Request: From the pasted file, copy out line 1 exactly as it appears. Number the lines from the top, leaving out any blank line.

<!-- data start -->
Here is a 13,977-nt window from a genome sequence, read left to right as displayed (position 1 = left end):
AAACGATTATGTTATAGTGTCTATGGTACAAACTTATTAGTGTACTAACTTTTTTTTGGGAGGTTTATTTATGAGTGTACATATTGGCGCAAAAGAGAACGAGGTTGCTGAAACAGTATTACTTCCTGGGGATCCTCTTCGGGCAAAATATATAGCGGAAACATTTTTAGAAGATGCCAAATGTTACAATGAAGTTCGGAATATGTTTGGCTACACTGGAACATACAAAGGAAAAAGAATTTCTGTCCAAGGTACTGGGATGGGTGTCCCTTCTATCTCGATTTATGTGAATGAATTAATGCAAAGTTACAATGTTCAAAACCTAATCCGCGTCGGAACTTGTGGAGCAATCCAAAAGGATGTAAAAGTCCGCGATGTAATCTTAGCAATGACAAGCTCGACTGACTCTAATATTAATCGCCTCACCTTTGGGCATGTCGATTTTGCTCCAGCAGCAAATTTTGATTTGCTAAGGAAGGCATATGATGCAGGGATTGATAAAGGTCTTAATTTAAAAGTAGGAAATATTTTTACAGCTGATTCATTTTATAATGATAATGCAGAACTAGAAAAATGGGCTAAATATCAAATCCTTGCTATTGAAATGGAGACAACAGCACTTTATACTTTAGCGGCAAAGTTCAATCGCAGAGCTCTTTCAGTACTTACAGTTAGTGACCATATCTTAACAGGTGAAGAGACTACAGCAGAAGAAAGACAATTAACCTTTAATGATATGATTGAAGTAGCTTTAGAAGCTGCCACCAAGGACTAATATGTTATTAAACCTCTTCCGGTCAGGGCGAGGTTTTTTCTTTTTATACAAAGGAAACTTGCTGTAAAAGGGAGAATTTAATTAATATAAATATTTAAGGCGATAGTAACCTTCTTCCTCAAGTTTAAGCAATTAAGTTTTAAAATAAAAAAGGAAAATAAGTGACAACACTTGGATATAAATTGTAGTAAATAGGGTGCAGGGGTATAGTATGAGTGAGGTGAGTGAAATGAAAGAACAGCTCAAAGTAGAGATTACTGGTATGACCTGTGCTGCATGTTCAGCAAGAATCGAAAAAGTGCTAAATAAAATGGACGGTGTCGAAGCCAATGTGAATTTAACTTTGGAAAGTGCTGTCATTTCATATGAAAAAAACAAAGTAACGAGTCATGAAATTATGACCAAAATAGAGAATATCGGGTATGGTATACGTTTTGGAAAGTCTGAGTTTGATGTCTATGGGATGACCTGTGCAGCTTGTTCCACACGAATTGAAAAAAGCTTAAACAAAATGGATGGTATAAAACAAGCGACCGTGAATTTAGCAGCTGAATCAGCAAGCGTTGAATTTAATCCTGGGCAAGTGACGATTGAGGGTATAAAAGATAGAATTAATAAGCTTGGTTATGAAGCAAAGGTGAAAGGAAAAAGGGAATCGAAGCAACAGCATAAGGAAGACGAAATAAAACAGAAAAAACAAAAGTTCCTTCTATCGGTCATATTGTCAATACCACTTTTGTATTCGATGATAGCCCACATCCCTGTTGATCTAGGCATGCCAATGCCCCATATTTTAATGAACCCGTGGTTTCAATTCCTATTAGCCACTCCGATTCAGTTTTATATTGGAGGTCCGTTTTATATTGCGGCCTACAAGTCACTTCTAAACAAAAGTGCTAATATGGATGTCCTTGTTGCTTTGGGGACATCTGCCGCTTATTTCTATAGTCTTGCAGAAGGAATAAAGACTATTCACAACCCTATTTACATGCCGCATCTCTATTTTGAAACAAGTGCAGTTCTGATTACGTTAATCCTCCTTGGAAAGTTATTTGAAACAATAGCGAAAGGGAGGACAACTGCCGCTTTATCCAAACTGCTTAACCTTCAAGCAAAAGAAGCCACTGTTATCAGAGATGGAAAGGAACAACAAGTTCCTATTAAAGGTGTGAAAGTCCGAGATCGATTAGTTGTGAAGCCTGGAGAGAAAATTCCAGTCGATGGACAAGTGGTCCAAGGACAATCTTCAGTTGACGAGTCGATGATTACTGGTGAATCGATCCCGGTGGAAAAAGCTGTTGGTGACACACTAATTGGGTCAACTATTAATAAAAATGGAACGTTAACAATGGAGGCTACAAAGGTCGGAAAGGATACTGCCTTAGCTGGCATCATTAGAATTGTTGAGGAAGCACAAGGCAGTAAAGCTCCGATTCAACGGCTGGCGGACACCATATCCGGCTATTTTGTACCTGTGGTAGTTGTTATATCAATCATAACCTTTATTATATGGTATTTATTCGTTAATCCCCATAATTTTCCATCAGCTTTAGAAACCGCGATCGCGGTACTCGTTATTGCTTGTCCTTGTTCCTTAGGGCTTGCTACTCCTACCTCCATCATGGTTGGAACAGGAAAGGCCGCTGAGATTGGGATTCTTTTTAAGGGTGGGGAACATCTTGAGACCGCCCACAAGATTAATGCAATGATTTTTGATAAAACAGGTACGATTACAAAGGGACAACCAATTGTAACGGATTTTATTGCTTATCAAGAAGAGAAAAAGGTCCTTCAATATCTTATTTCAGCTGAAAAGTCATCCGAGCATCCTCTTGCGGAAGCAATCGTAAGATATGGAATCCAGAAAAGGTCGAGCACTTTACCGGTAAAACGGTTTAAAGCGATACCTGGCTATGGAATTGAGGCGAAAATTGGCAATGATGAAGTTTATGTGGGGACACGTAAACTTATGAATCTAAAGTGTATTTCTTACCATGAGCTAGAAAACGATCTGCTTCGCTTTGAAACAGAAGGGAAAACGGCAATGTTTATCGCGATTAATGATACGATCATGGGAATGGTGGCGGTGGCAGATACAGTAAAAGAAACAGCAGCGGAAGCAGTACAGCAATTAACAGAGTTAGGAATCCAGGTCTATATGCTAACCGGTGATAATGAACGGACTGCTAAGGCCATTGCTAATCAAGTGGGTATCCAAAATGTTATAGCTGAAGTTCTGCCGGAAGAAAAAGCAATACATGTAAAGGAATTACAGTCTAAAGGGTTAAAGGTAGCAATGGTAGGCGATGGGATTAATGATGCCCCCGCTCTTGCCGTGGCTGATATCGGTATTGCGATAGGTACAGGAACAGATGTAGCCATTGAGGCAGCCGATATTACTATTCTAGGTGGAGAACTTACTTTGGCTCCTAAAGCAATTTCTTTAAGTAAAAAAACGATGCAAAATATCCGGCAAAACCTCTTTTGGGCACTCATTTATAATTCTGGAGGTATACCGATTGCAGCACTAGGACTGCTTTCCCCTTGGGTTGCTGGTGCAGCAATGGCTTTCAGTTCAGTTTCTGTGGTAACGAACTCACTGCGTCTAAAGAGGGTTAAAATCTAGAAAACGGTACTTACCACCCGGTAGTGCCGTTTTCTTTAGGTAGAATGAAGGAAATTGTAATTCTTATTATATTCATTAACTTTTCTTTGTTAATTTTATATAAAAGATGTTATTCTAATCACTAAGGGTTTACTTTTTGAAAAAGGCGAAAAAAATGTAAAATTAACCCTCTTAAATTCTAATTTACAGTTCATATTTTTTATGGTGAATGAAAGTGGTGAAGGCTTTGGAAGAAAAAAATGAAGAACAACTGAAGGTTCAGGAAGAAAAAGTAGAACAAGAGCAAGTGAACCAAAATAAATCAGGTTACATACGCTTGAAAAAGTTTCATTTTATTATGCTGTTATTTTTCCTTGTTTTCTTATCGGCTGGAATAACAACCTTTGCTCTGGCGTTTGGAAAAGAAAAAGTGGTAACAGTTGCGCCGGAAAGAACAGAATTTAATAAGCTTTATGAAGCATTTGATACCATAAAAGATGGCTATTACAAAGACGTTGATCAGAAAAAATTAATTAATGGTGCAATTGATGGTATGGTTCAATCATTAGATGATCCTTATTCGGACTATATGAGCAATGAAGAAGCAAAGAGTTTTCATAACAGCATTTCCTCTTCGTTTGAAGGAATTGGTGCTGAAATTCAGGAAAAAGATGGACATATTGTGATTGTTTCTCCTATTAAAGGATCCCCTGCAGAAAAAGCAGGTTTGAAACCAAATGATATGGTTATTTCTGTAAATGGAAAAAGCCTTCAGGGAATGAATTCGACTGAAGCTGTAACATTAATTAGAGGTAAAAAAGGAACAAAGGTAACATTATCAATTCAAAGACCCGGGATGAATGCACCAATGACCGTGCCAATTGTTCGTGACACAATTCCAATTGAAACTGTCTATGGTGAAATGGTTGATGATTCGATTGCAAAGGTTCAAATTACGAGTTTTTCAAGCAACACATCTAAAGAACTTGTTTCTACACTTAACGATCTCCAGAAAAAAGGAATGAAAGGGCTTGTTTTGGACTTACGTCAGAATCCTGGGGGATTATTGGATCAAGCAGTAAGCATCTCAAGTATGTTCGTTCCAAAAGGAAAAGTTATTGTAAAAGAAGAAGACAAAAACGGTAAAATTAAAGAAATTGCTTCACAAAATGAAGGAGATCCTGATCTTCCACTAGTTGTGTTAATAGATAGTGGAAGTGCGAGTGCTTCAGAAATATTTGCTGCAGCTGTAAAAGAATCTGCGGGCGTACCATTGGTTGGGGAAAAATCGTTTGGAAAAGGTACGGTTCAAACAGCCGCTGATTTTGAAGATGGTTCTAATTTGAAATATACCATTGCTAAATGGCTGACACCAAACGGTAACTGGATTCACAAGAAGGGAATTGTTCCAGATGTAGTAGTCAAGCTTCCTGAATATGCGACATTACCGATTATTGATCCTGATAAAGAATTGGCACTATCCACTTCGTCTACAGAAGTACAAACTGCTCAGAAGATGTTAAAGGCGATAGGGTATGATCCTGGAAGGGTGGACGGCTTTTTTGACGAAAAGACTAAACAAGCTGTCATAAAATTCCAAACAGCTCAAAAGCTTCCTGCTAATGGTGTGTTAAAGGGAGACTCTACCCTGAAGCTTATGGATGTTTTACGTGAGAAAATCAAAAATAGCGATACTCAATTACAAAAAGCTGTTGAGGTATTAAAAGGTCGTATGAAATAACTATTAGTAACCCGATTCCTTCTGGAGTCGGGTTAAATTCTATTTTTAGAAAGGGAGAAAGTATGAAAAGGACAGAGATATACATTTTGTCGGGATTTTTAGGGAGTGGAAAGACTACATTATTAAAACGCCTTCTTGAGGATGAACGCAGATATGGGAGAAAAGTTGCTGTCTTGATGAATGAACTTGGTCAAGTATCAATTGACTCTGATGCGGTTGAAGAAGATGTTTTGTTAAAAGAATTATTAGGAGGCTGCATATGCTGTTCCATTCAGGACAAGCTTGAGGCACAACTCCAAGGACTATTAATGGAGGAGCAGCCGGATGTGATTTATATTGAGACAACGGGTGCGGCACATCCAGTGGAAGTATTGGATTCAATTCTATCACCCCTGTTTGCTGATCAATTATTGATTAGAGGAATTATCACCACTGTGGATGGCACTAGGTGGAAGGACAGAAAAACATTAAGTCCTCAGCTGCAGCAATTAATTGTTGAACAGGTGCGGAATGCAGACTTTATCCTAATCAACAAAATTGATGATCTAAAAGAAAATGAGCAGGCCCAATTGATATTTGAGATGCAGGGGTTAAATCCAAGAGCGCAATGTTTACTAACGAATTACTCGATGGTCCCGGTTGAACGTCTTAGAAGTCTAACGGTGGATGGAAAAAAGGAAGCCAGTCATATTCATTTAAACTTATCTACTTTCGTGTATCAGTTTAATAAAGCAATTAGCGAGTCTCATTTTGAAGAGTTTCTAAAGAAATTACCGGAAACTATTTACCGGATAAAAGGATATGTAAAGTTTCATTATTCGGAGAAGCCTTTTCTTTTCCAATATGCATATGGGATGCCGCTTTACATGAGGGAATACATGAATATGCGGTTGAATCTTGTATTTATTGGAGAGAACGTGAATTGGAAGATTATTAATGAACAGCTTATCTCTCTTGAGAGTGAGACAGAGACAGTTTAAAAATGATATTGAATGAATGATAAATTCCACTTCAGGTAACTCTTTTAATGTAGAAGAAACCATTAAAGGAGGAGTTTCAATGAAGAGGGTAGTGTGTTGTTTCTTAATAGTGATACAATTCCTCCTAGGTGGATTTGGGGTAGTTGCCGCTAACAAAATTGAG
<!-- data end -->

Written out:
Here is a 13,977-nt window from a genome sequence, read left to right as displayed (position 1 = left end):